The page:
Clean Water Voters Made the Difference in Minnesota
Voters went to the polls in record numbers in the 2018 mid-term elections. According to a preliminary estimate from the Secretary of State's office, nearly 2.6 million Minnesotans voted in-person on Tuesday or by absentee ballot, giving the state its highest voter turnout for a non-presidential election since 2002. People were eager to make their voices heard – and they did.
Clean Water voters helped Senators Amy Klobuchar and Tina Smith win re-election while Angie Craig and Dean Phillips defeated two incumbents. Flipping these two seats in the Twin Cities suburbs from polluter allies to people who will be environmental champs is exciting. Clean Water Action also endorsed State Representative Ilhan Omar for Minnesota’s 5th Congressional District who will became the first Somali-American and one of the first Muslim women elected to Congress. Omar will succeed United States Representative Keith Ellison, who was the first Muslim elected to Congress more than a decade ago. After a bitter campaign, Ellison defeated Republican Doug Wardlow and will become Minnesota’s next attorney general.
Ellison wasn’t the only Congressman to give up their seat to run for another office, six-term United States Representative and Clean Water Action endorsed candidate Tim Walz defeated Republican Jeff Johnson to become Minnesota’s next Governor.
The battle for control of the Minnesota State House of Representatives was waged in more than a dozen swing districts, primarily in the suburbs. Going into the election, the Minnesota GOP held a 77-57 House majority. In order to regain control, Democrats needed to pick up 11 additional seats. As results rolled in Tuesday night, multiple East Metro DFL challengers had defeated multiple long-term Republican incumbents, like six-term Representative Sarah Anderson and five-term Representative Jenifer Loon.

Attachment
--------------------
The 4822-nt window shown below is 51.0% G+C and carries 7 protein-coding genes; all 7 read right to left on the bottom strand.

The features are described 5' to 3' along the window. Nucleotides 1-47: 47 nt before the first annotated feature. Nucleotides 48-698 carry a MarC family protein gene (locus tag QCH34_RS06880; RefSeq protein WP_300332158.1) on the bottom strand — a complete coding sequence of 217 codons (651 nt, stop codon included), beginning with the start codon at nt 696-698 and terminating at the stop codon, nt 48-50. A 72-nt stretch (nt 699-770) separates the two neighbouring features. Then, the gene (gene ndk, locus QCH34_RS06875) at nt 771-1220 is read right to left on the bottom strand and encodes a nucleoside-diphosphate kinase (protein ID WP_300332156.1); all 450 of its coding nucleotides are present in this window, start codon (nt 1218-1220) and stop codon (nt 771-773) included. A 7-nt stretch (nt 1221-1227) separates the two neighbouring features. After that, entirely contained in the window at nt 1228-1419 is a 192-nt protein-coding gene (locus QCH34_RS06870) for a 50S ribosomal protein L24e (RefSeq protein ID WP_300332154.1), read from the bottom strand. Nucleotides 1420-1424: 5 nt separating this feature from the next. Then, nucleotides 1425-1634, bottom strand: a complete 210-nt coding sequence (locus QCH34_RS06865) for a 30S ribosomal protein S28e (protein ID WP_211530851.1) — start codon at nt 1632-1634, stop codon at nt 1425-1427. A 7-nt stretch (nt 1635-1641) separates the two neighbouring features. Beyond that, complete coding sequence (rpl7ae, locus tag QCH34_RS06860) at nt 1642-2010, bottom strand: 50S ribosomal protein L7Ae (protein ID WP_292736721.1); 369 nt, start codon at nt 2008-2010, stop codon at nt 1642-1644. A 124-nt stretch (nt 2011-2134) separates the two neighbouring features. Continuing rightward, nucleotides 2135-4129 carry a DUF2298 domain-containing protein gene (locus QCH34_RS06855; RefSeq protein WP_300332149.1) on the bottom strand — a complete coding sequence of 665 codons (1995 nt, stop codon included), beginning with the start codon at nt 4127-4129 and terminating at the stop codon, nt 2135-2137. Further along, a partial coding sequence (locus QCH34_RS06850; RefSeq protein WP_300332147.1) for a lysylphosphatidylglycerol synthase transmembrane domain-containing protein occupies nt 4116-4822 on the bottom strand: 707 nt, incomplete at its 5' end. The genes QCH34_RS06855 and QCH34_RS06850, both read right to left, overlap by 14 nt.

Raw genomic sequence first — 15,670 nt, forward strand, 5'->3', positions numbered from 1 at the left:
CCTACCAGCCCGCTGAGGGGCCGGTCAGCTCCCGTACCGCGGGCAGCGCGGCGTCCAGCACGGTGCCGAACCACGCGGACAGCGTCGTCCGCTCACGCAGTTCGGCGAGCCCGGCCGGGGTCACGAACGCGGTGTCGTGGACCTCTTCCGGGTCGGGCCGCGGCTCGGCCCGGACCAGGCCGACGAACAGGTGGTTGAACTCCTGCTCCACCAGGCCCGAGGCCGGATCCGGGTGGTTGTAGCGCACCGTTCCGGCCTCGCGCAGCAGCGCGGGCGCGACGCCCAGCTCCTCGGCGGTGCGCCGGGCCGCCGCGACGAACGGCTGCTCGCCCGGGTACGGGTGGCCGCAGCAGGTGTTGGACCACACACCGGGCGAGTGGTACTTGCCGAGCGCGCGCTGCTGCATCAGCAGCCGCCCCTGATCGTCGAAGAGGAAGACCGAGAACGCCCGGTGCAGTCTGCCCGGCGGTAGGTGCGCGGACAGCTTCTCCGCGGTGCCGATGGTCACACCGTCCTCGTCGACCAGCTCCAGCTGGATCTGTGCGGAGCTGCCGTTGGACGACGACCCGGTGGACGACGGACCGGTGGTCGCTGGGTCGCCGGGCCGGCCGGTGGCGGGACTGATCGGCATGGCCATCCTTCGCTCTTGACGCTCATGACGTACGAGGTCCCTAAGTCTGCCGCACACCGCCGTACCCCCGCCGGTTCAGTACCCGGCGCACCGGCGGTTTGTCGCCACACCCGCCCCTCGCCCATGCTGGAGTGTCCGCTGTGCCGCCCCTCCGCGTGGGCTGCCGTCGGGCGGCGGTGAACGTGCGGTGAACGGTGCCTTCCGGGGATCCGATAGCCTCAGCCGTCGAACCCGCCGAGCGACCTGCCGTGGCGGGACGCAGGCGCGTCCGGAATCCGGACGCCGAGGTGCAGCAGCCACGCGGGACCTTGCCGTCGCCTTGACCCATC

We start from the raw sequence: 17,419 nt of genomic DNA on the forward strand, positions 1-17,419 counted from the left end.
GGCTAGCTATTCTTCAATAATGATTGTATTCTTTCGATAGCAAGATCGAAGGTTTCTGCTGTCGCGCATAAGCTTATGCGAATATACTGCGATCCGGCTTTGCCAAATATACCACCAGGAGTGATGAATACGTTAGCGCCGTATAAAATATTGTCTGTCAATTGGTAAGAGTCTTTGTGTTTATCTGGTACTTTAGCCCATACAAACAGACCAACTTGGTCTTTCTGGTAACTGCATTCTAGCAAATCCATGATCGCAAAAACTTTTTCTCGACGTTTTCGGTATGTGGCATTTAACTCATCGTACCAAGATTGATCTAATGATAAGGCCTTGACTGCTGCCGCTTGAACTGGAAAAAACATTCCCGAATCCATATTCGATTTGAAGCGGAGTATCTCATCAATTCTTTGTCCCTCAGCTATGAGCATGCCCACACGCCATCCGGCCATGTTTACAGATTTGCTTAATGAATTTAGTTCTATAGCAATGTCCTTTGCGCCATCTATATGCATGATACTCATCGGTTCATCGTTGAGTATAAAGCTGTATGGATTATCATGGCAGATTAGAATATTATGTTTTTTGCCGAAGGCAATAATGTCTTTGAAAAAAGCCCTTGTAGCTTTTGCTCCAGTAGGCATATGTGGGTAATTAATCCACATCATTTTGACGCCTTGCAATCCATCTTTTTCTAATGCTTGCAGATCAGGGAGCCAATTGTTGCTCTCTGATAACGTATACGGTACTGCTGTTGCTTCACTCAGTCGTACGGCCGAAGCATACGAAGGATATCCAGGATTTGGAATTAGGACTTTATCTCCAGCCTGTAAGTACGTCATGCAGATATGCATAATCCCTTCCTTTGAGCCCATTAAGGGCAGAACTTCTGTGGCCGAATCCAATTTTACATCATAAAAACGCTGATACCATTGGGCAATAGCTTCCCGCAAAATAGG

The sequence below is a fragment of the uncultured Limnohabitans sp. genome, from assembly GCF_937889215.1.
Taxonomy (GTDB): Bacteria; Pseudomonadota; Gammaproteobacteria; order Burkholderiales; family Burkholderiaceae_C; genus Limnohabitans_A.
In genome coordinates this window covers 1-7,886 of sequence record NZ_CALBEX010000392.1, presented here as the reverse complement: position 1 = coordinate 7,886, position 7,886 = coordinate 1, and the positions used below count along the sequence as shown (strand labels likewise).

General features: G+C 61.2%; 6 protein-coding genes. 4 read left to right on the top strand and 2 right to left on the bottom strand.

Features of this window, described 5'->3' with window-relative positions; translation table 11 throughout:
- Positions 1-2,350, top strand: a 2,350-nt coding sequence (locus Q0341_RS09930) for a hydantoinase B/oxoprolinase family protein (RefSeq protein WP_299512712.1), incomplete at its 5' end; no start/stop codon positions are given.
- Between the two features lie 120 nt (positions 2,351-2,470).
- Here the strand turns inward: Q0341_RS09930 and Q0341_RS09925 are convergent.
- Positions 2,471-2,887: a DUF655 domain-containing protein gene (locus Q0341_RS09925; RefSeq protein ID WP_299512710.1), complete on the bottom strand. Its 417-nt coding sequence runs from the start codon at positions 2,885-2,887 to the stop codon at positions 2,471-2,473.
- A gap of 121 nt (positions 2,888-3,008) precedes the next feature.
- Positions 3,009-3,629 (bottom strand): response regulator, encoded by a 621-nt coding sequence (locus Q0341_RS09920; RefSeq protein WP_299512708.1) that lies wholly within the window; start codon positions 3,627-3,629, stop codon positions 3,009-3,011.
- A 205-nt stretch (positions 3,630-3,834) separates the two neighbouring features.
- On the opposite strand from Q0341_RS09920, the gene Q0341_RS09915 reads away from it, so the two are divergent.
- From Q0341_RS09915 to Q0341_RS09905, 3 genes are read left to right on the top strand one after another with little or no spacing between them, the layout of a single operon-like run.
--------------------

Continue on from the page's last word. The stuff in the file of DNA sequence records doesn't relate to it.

House Speaker Kurt Daudt conceded defeat at 11pm. In all, Democrats flipped 16 seats, exceeding the 11-seat flip they needed to take back the chamber. However, one of those, District 5A around Bemidji, was within four votes, triggering an automatic recount. This year was especially exciting as women helped fuel the takeover of the State House. Of the districts that flipped, 11 of them elected women. Take for example, Clean Water Action endorsed candidate, Dr. Alice Mann. Mann defeated two-term incumbent Representative Roz Peterson by a notable margin, more than 5 percentage points.
While the Democratic-Farmer-Labor Party held onto the Governor’s seat and won control of the House, Republicans retained control of the Senate by winning a special election. In the Senate special election, GOP Representative Jeff Howe defeated DFL Stearns County Commissioner Joe Perske. Howe’s victory to succeed former Senator Michelle Fischbach, who resigned last summer after being elevated to lieutenant governor, ensures that divided government will continue in Minnesota.
But what do the mid-term election results mean for Minnesota’s environment and public health? The answer is a lot. If 2016 taught us anything, it’s that elections have consequences and that is why we were focused on helping elect environmental champions. Of the 19 candidates Clean Water Action endorsed, 16 were elected. Now that the election is over, it’s time to roll up our sleeves and get to work on meaningful solutions that protect Minnesota’s water and public health. We look forward to working with the new legislature when they convene the upcoming 2019 legislative session.